U.S. retail sales increased by the most in nearly two years in January after two straight monthly declines as Americans boosted purchases of motor vehicles and other goods, pointing to the economy’s continued resilience despite higher borrowing costs.
Coming on the heels of news on Tuesday that monthly inflation picked up in January, signs of strength in consumer spending could fuel financial market speculation that the Federal Reserve could continue rising interest rates through summer to cool domestic demand.
“Although resilient consumer spending is a positive sign for the health of the economy, renewed demand for supply-constrained categories could add to inflation pressures, potentially eliciting more aggressive action from the Fed,” said Kayla Bruun, economic analyst at decision intelligence company Morning Consult.
The Commerce Department said on Wednesday that retail sales surged 3.0 per cent last month, the largest increase since March 2021, after declining by an unrevised 1.1 per cent in December.
Economists polled by Reuters had forecast sales would increase 1.8 per cent, with estimates ranging from 0.5 per cent to 3.0 per cent. Retail sales vaulted 6.4 per cent year-on-year in January. Some cautioned against reading too much into the monthly jump in retail sales.
The drop in sales in the prior two months was blamed on the front-loading of holiday shopping, which economists said had not been fully adjusted for by the model that the government uses to strip out seasonal fluctuations from the data.
The so-called seasonal adjustment factors likely flattered retail sales in January. The blowout job growth in January was partially attributed to seasonal adjustment factors.
“The bottom line is that the underlying trend in consumption is not as weak as the December numbers indicated, but is also not as strong as the January numbers might suggest,” said Lou Crandall, chief economist at Wrightson ICAP.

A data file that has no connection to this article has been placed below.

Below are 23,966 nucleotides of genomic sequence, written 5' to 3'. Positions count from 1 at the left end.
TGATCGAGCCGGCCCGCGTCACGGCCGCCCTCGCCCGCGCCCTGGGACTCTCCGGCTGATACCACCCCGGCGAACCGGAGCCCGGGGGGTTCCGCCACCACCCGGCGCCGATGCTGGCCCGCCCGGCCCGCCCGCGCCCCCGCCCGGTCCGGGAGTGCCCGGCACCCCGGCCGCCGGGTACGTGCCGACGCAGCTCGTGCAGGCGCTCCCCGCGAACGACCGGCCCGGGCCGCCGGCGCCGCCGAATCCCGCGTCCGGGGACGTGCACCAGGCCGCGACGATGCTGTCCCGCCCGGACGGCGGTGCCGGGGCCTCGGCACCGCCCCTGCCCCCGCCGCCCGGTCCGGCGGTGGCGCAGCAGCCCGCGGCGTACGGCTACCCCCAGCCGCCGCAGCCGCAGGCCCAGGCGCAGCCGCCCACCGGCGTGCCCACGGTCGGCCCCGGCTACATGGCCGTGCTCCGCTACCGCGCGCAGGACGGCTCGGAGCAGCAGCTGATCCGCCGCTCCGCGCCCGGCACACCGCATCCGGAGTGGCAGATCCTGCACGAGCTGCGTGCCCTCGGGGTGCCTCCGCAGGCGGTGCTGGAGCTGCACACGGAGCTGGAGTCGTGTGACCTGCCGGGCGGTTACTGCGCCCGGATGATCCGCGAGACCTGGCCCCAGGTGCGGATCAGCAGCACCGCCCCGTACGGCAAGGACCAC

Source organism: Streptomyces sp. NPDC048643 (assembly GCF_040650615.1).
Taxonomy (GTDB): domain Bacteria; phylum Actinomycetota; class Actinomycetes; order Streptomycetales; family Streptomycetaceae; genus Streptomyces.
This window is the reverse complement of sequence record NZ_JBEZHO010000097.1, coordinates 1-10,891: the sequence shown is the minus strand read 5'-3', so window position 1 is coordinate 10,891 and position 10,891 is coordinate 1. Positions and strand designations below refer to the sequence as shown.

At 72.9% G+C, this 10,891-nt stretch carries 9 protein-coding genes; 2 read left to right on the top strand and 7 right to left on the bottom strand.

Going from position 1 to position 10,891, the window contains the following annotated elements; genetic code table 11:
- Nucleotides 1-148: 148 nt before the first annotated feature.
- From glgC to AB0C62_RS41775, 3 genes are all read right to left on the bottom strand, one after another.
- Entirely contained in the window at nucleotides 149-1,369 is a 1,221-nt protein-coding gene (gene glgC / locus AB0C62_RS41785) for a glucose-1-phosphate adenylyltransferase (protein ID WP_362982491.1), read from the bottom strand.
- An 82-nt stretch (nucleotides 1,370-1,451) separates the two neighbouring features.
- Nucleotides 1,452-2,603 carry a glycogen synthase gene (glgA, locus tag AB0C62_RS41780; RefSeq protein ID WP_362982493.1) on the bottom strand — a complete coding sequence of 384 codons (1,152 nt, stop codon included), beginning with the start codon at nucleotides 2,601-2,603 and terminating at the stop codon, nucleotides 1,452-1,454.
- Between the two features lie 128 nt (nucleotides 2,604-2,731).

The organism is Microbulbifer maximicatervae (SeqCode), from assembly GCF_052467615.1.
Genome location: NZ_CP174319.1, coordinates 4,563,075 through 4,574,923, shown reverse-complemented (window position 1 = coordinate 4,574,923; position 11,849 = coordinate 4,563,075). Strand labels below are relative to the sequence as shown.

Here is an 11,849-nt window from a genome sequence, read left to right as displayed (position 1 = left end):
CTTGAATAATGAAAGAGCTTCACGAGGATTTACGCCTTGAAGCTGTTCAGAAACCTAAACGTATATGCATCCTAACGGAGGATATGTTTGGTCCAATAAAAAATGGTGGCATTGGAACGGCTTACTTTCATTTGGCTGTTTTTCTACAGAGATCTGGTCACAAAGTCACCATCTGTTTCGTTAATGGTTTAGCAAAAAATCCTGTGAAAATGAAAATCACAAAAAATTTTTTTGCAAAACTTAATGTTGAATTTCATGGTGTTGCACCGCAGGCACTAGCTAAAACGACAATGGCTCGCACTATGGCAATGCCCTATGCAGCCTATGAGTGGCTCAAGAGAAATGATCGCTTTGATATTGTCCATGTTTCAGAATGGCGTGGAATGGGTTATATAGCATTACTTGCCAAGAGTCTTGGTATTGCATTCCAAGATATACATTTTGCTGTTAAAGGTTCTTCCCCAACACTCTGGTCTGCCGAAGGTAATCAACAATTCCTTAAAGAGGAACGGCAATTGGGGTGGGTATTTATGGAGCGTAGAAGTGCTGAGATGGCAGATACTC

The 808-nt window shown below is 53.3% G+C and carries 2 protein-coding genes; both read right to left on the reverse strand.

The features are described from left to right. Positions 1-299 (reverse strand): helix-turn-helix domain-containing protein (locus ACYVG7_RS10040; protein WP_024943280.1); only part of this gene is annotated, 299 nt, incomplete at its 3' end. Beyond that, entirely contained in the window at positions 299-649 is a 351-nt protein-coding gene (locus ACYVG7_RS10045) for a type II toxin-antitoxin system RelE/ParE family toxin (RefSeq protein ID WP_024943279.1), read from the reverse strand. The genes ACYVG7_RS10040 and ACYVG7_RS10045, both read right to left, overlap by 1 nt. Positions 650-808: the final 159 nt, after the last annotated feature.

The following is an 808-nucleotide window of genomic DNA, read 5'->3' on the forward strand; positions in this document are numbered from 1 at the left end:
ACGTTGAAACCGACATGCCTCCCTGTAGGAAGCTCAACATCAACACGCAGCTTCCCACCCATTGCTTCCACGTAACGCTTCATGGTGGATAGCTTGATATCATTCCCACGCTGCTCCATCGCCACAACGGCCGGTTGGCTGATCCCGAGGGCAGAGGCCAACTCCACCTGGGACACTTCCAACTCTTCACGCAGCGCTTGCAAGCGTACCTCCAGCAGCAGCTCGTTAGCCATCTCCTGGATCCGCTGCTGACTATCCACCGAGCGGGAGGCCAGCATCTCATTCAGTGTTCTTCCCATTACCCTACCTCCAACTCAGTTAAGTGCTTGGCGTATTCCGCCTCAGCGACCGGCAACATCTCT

Retail sales are mostly goods and are not adjusted for inflation. But even accounting for the technical distortions, Americans are still spending.
The Bank of America Institute last week reported a surge in spending in January based on an analysis of Bank of America credit and debit card data. It said this suggested “that while lower-income consumers are pressured, they still have solid cash buffers and borrowing capacity,” noting “even for the lowest– income cohorts this should provide support for some time yet.”
Citi card data also showed broad gains in spending on services.
Last month’s broad increase in retail sales was led by motor vehicle purchases, with receipts at auto dealers accelerating 5.9 per cent. Sales at service stations were unchanged, despite rising gasoline prices. Online retail sales rebounded 1.3 per cent.
Furniture stores sales jumped 4.4 per cent. Receipts at food services and drinking places, the only services category in the retail sales report, soared 7.2 per cent.
Electronics and appliance store sales shot up 3.5 per cent. There were also hefty increases in clothing stores sales as well as receipts at general merchandise and health and personal care stores. Sporting goods, hobby and musical instrument stores eked out a 0.2 per cent gain, while building material and garden equipment suppliers receipts climbed 0.3 per cent.
U.S. stocks opened lower. The dollar rose against a basket of currencies. U.S. Treasury prices fell.
In addition to credit card debt, retail sales were also likely supported by the biggest cost of living adjustment since 1981 for more than 65 million Social Security beneficiaries, which came into effect in January. Several states also raised their minimum wage.
The tight labour market continues to generate strong wage growth, though the pace has slowed. The Federal Reserve has raised its policy rate by 450 basis points since last March from near zero to a 4.50 per cent-4.75 per cent range, with the bulk of the increases between May and December. Two additional rate hikes of 25 basis points are expected in March and May.
Financial markets are betting on another increase in June.
The government reported on Tuesday that consumer prices accelerated in January and the pace of disinflation in the year-on-year rate slowed.
Excluding automobiles, gasoline, building materials and food services, retail sales increased 1.7 per cent last month. These so-called core retail sales fell by an unrevised 0.7 per cent in December.
Core retail sales correspond most closely with the consumer spending component of gross domestic product.